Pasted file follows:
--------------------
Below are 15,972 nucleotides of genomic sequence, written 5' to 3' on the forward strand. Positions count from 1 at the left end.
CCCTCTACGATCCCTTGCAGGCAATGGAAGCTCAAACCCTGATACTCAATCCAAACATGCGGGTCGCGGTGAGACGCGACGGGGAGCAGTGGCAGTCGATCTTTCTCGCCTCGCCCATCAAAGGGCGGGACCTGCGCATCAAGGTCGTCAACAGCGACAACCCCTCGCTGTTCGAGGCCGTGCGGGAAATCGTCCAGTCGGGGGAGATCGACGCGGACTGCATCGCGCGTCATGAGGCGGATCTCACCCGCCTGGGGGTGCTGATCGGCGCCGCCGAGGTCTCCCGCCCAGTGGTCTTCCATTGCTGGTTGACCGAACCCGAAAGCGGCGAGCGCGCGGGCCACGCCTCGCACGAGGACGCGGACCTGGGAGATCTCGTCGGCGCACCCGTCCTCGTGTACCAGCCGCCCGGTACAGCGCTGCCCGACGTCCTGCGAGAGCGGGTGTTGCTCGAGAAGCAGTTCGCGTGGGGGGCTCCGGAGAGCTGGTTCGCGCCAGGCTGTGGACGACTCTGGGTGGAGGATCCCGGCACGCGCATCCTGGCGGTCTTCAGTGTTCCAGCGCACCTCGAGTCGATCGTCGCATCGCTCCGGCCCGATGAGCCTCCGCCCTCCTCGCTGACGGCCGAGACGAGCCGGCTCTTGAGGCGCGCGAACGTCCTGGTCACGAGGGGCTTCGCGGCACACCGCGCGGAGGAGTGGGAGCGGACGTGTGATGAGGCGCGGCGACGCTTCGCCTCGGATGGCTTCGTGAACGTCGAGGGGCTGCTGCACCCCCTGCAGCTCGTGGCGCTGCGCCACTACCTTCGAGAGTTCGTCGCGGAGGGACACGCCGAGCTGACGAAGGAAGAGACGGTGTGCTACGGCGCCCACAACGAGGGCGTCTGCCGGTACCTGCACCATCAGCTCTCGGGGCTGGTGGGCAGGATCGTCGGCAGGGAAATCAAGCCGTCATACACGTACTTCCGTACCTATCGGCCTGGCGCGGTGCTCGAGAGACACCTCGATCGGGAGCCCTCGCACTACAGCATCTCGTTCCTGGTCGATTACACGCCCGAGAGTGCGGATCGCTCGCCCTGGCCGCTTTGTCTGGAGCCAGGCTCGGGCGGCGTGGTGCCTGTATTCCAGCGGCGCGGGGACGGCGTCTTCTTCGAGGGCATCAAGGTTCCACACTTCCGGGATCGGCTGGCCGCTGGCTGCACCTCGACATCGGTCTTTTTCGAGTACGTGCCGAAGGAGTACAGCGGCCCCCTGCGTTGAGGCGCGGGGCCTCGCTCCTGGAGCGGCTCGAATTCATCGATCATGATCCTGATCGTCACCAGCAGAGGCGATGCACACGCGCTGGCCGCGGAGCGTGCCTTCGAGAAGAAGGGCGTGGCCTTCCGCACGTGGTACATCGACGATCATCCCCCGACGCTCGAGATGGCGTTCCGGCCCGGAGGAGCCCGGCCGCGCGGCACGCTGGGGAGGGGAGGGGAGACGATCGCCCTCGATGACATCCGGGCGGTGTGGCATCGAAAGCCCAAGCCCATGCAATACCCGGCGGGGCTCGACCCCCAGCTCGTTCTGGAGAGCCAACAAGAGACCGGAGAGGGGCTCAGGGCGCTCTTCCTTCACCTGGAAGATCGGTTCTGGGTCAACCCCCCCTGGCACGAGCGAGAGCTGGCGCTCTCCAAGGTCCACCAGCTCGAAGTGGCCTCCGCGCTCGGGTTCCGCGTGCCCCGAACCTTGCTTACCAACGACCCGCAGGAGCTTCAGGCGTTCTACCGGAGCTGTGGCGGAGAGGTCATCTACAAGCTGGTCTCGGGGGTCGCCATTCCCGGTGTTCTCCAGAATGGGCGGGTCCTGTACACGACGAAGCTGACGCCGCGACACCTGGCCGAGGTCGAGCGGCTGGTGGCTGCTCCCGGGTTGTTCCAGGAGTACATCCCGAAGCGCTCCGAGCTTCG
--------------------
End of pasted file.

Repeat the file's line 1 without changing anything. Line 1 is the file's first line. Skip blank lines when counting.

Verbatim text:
Below are 15,972 nucleotides of genomic sequence, written 5' to 3' on the forward strand. Positions count from 1 at the left end.